S (Scripture): Luke 22:24 An argument broke out among the disciples over which one of them should be regarded as the greatest.
25 But Jesus said to them, “The kings of the Gentiles rule over their subjects, and those in authority over them are called ‘friends of the people.’ 26 But that’s not the way it will be with you. Instead, the greatest among you must become like a person of lower status and the leader like a servant. 27 So which one is greater, the one who is seated at the table or the one who serves at the table? Isn’t it the one who is seated at the table? But I am among you as one who serves.”
O (Observation): What?!?! What about our status? What about our status as leaders? How are we supposed to lead the church if we don’t hold any authority?
Jesus is confusing things once again…leadership in the church has worked, so why change the view?
Well…has it worked?
Perhaps a view of servant-leadership is in order.
A (Application): On a weekday in Spring 2003, I went into what is known as my Entrance Interview to start my process into becoming a pastor in the ELCA. I talked a lot about all of my church experiences and what I’ve done to deserve this opportunity to serve the Church.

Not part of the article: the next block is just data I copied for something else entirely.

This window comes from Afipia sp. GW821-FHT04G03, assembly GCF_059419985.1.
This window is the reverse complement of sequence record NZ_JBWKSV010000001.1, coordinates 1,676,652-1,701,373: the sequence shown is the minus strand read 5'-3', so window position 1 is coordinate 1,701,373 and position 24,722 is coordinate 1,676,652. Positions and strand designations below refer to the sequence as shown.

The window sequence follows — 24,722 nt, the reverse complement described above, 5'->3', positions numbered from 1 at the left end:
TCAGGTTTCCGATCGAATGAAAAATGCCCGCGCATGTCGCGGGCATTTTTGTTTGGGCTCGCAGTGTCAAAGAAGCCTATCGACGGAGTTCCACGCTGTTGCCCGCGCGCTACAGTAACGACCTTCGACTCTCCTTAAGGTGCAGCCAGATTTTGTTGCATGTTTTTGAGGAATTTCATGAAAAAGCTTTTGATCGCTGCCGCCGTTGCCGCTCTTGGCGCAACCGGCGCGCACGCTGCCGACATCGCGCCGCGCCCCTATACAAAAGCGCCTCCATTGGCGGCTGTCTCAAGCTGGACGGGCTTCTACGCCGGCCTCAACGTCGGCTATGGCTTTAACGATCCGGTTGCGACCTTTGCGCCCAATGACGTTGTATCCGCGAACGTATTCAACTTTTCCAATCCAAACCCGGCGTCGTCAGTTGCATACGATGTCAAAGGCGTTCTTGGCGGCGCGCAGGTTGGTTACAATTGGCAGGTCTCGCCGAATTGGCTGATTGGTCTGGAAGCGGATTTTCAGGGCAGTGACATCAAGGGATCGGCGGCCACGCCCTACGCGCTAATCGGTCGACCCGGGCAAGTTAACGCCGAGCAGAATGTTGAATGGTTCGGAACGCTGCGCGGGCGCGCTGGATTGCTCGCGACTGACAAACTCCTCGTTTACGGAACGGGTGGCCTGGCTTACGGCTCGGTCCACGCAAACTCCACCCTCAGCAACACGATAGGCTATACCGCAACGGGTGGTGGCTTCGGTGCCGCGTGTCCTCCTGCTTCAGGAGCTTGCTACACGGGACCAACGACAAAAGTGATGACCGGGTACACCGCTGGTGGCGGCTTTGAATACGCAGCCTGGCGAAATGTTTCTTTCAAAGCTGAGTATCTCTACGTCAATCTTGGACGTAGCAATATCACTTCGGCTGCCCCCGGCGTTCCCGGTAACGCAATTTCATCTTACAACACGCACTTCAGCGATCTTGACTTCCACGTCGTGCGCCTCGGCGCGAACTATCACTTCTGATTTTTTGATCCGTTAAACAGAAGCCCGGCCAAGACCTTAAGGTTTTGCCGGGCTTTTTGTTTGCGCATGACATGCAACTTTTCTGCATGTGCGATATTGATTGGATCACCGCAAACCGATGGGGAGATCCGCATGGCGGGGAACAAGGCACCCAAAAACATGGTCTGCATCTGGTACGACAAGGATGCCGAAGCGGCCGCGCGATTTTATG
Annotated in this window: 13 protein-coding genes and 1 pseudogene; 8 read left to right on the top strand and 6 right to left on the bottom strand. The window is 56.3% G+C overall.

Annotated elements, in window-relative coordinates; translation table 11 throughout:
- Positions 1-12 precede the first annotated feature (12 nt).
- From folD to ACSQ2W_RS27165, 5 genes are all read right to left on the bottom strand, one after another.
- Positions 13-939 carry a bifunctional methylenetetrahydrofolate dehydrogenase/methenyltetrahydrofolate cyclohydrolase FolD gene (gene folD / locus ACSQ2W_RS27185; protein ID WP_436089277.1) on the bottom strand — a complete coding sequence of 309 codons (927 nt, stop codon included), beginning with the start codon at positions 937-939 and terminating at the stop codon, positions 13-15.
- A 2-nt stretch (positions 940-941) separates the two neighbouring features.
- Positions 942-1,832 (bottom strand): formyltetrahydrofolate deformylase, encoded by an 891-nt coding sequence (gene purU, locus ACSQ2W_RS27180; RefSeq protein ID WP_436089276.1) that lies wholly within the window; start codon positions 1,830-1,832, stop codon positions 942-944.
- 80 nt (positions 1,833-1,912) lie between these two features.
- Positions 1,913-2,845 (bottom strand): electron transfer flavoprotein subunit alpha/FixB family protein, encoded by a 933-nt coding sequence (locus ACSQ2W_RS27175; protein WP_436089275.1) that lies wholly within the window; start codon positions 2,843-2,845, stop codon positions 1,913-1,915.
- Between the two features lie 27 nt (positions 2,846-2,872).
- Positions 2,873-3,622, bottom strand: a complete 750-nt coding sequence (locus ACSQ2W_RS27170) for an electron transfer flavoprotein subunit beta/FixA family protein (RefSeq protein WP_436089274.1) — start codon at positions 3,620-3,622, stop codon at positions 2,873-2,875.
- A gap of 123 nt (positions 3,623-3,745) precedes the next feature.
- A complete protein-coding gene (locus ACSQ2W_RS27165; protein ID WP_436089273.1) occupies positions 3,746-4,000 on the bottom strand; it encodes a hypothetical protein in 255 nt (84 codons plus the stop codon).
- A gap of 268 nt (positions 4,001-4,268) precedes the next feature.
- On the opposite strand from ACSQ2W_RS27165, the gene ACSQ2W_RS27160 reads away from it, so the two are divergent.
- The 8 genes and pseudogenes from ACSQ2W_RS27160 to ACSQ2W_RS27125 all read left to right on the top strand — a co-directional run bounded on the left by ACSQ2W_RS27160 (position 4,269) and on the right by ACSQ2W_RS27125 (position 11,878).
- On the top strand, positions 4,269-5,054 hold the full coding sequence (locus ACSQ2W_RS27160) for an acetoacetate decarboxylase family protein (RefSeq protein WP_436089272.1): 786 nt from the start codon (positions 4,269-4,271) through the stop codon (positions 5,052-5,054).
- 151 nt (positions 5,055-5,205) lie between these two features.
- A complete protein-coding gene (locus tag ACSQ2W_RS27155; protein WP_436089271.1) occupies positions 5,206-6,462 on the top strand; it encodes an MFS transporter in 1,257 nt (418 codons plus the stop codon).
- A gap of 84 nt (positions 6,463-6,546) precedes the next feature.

A gruff, pipe-wielding man by the name of Rev. Dr. Tom Ridenhour (who would later become my preaching professor at Lutheran Theological Southern Seminary) said to me: “I’ve heard a whole lot about ‘me’ and ‘my’ and what ‘I’ve done’ and very little about ‘what God is doing or what God has done.'”
<insert long, awkward, quiet pause…and me starting to sweat…>
Dr. Ridenhour continues after the pause with: “…but I look forward to having you in my classes at seminary…”
Well, I learned that day (and I’m still learning) to want to be the one serving, and not the one at the table. How about you?
P (Prayer): Lord, remind me that service to neighbor is as meaningful as being served. Amen.